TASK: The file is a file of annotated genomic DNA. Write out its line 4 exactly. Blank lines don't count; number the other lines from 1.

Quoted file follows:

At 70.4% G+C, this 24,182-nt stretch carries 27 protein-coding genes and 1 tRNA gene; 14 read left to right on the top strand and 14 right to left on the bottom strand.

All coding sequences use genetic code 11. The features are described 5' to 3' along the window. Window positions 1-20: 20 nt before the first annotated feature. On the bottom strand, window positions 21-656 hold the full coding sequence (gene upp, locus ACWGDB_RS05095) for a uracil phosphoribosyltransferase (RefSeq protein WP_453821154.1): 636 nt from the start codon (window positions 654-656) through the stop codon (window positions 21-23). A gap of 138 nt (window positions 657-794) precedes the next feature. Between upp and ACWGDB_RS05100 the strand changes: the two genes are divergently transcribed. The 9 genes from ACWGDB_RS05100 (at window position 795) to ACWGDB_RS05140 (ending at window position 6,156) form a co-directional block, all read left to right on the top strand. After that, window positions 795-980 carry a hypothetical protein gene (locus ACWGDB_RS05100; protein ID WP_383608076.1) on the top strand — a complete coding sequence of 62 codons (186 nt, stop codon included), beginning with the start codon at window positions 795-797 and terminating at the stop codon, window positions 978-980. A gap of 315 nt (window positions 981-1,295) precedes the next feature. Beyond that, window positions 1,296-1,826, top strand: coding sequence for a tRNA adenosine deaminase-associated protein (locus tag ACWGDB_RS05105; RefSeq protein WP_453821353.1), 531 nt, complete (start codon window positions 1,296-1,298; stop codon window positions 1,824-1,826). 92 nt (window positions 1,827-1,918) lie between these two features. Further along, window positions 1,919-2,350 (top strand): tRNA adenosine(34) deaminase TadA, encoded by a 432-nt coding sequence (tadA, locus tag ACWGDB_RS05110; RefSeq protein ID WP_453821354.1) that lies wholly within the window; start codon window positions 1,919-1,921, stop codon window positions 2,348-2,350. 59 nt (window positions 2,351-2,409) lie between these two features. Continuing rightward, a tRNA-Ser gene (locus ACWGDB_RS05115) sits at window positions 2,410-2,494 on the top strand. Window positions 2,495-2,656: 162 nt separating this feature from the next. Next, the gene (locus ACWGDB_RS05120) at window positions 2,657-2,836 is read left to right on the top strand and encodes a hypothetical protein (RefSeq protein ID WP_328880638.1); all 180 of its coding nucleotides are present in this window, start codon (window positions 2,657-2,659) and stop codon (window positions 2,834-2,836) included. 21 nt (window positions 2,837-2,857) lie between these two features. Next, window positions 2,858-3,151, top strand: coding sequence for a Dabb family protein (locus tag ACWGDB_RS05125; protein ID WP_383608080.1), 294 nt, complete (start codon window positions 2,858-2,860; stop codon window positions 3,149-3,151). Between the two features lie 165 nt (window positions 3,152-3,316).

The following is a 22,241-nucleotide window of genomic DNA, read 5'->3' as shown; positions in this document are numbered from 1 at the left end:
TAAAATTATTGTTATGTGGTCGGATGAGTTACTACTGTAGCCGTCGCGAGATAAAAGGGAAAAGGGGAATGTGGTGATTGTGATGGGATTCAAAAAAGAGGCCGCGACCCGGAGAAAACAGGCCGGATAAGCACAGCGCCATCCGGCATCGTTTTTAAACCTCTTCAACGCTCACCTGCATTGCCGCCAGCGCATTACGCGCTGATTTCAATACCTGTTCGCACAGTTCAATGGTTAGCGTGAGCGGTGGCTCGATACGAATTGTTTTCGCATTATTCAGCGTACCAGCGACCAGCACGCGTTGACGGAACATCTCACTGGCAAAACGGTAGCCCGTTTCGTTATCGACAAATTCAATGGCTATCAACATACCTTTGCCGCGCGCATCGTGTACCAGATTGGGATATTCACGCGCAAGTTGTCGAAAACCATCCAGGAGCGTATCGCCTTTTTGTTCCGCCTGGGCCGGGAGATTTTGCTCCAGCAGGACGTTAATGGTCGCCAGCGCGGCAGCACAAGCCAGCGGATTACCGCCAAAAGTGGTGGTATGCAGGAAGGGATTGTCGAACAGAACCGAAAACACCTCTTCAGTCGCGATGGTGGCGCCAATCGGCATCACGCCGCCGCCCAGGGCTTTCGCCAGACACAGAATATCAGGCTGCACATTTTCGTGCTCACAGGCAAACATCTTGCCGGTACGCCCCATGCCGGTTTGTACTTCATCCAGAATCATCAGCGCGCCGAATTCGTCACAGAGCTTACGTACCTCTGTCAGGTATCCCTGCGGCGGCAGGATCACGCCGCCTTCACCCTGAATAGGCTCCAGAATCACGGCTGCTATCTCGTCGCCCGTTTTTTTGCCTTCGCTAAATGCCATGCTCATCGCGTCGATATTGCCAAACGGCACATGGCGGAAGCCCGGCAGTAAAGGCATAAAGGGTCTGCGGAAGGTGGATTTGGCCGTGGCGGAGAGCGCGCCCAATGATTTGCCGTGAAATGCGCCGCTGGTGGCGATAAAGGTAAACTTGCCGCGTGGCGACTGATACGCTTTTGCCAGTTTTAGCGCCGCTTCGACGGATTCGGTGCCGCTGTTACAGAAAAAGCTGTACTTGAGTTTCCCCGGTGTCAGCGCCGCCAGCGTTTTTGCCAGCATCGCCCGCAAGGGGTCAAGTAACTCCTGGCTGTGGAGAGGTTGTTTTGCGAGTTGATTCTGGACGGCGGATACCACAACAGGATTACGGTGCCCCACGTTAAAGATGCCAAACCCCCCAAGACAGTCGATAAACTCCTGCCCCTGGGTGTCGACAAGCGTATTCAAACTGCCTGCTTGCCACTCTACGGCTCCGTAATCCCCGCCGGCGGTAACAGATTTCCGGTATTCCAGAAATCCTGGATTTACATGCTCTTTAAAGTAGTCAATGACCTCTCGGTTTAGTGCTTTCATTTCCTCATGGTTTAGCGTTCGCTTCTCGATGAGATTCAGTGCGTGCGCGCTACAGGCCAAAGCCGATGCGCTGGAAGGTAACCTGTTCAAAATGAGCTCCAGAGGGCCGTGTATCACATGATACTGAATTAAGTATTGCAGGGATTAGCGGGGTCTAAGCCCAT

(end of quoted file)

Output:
TAAAATTATTGTTATGTGGTCGGATGAGTTACTACTGTAGCCGTCGCGAGATAAAAGGGAAAAGGGGAATGTGGTGATTGTGATGGGATTCAAAAAAGAGGCCGCGACCCGGAGAAAACAGGCCGGATAAGCACAGCGCCATCCGGCATCGTTTTTAAACCTCTTCAACGCTCACCTGCATTGCCGCCAGCGCATTACGCGCTGATTTCAATACCTGTTCGCACAGTTCAATGGTTAGCGTGAGCGGTGGCTCGATACGAATTGTTTTCGCATTATTCAGCGTACCAGCGACCAGCACGCGTTGACGGAACATCTCACTGGCAAAACGGTAGCCCGTTTCGTTATCGACAAATTCAATGGCTATCAACATACCTTTGCCGCGCGCATCGTGTACCAGATTGGGATATTCACGCGCAAGTTGTCGAAAACCATCCAGGAGCGTATCGCCTTTTTGTTCCGCCTGGGCCGGGAGATTTTGCTCCAGCAGGACGTTAATGGTCGCCAGCGCGGCAGCACAAGCCAGCGGATTACCGCCAAAAGTGGTGGTATGCAGGAAGGGATTGTCGAACAGAACCGAAAACACCTCTTCAGTCGCGATGGTGGCGCCAATCGGCATCACGCCGCCGCCCAGGGCTTTCGCCAGACACAGAATATCAGGCTGCACATTTTCGTGCTCACAGGCAAACATCTTGCCGGTACGCCCCATGCCGGTTTGTACTTCATCCAGAATCATCAGCGCGCCGAATTCGTCACAGAGCTTACGTACCTCTGTCAGGTATCCCTGCGGCGGCAGGATCACGCCGCCTTCACCCTGAATAGGCTCCAGAATCACGGCTGCTATCTCGTCGCCCGTTTTTTTGCCTTCGCTAAATGCCATGCTCATCGCGTCGATATTGCCAAACGGCACATGGCGGAAGCCCGGCAGTAAAGGCATAAAGGGTCTGCGGAAGGTGGATTTGGCCGTGGCGGAGAGCGCGCCCAATGATTTGCCGTGAAATGCGCCGCTGGTGGCGATAAAGGTAAACTTGCCGCGTGGCGACTGATACGCTTTTGCCAGTTTTAGCGCCGCTTCGACGGATTCGGTGCCGCTGTTACAGAAAAAGCTGTACTTGAGTTTCCCCGGTGTCAGCGCCGCCAGCGTTTTTGCCAGCATCGCCCGCAAGGGGTCAAGTAACTCCTGGCTGTGGAGAGGTTGTTTTGCGAGTTGATTCTGGACGGCGGATACCACAACAGGATTACGGTGCCCCACGTTAAAGATGCCAAACCCCCCAAGACAGTCGATAAACTCCTGCCCCTGGGTGTCGACAAGCGTATTCAAACTGCCTGCTTGCCACTCTACGGCTCCGTAATCCCCGCCGGCGGTAACAGATTTCCGGTATTCCAGAAATCCTGGATTTACATGCTCTTTAAAGTAGTCAATGACCTCTCGGTTTAGTGCTTTCATTTCCTCATGGTTTAGCGTTCGCTTCTCGATGAGATTCAGTGCGTGCGCGCTACAGGCCAAAGCCGATGCGCTGGAAGGTAACCTGTTCAAAATGAGCTCCAGAGGGCCGTGTATCACATGATACTGAATTAAGTATTGCAGGGATTAGCGGGGTCTAAGCCCAT